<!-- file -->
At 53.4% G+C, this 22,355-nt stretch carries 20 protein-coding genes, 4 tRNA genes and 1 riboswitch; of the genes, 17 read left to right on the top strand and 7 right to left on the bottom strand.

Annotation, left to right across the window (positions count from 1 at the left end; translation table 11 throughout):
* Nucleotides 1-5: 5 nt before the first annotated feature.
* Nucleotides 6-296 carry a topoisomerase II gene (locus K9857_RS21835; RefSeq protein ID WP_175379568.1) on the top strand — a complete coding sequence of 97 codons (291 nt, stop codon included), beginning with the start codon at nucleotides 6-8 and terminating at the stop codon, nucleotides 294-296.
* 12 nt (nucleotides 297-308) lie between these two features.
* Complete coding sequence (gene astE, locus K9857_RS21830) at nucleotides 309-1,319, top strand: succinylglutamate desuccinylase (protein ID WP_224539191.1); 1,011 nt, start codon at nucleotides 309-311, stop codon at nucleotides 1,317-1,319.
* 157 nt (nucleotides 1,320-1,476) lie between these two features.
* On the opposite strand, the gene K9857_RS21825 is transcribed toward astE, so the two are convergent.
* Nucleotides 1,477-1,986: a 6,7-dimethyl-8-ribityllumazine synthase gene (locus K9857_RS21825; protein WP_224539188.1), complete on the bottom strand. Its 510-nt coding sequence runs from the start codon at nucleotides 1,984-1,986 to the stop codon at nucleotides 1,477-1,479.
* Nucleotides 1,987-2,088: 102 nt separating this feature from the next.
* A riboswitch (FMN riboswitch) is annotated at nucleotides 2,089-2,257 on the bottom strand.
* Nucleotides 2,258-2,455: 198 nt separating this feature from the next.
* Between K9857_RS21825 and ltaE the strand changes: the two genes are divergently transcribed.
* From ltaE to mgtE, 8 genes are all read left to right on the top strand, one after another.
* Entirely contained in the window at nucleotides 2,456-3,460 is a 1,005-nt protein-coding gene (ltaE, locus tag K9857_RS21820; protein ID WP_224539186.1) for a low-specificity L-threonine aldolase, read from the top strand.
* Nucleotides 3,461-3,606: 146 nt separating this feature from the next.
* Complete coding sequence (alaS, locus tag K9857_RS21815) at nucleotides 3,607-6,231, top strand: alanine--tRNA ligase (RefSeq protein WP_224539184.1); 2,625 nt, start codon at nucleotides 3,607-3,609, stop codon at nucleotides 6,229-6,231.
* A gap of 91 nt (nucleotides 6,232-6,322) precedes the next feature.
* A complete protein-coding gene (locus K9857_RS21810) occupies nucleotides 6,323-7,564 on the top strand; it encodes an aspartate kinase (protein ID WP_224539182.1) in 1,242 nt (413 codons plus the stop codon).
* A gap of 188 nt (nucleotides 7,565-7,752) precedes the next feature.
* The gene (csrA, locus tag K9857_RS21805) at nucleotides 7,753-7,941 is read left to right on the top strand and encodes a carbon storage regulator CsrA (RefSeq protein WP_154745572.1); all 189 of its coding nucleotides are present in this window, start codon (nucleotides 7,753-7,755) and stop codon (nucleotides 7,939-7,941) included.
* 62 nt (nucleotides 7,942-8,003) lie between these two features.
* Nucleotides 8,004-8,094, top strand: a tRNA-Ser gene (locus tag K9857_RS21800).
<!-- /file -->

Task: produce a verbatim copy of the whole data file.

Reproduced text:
At 53.4% G+C, this 22,355-nt stretch carries 20 protein-coding genes, 4 tRNA genes and 1 riboswitch; of the genes, 17 read left to right on the top strand and 7 right to left on the bottom strand.

Annotation, left to right across the window (positions count from 1 at the left end; translation table 11 throughout):
* Nucleotides 1-5: 5 nt before the first annotated feature.
* Nucleotides 6-296 carry a topoisomerase II gene (locus K9857_RS21835; RefSeq protein ID WP_175379568.1) on the top strand — a complete coding sequence of 97 codons (291 nt, stop codon included), beginning with the start codon at nucleotides 6-8 and terminating at the stop codon, nucleotides 294-296.
* 12 nt (nucleotides 297-308) lie between these two features.
* Complete coding sequence (gene astE, locus K9857_RS21830) at nucleotides 309-1,319, top strand: succinylglutamate desuccinylase (protein ID WP_224539191.1); 1,011 nt, start codon at nucleotides 309-311, stop codon at nucleotides 1,317-1,319.
* 157 nt (nucleotides 1,320-1,476) lie between these two features.
* On the opposite strand, the gene K9857_RS21825 is transcribed toward astE, so the two are convergent.
* Nucleotides 1,477-1,986: a 6,7-dimethyl-8-ribityllumazine synthase gene (locus K9857_RS21825; protein WP_224539188.1), complete on the bottom strand. Its 510-nt coding sequence runs from the start codon at nucleotides 1,984-1,986 to the stop codon at nucleotides 1,477-1,479.
* Nucleotides 1,987-2,088: 102 nt separating this feature from the next.
* A riboswitch (FMN riboswitch) is annotated at nucleotides 2,089-2,257 on the bottom strand.
* Nucleotides 2,258-2,455: 198 nt separating this feature from the next.
* Between K9857_RS21825 and ltaE the strand changes: the two genes are divergently transcribed.
* From ltaE to mgtE, 8 genes are all read left to right on the top strand, one after another.
* Entirely contained in the window at nucleotides 2,456-3,460 is a 1,005-nt protein-coding gene (ltaE, locus tag K9857_RS21820; protein ID WP_224539186.1) for a low-specificity L-threonine aldolase, read from the top strand.
* Nucleotides 3,461-3,606: 146 nt separating this feature from the next.
* Complete coding sequence (alaS, locus tag K9857_RS21815) at nucleotides 3,607-6,231, top strand: alanine--tRNA ligase (RefSeq protein WP_224539184.1); 2,625 nt, start codon at nucleotides 3,607-3,609, stop codon at nucleotides 6,229-6,231.
* A gap of 91 nt (nucleotides 6,232-6,322) precedes the next feature.
* A complete protein-coding gene (locus K9857_RS21810) occupies nucleotides 6,323-7,564 on the top strand; it encodes an aspartate kinase (protein ID WP_224539182.1) in 1,242 nt (413 codons plus the stop codon).
* A gap of 188 nt (nucleotides 7,565-7,752) precedes the next feature.
* The gene (csrA, locus tag K9857_RS21805) at nucleotides 7,753-7,941 is read left to right on the top strand and encodes a carbon storage regulator CsrA (RefSeq protein WP_154745572.1); all 189 of its coding nucleotides are present in this window, start codon (nucleotides 7,753-7,755) and stop codon (nucleotides 7,939-7,941) included.
* 62 nt (nucleotides 7,942-8,003) lie between these two features.
* Nucleotides 8,004-8,094, top strand: a tRNA-Ser gene (locus tag K9857_RS21800).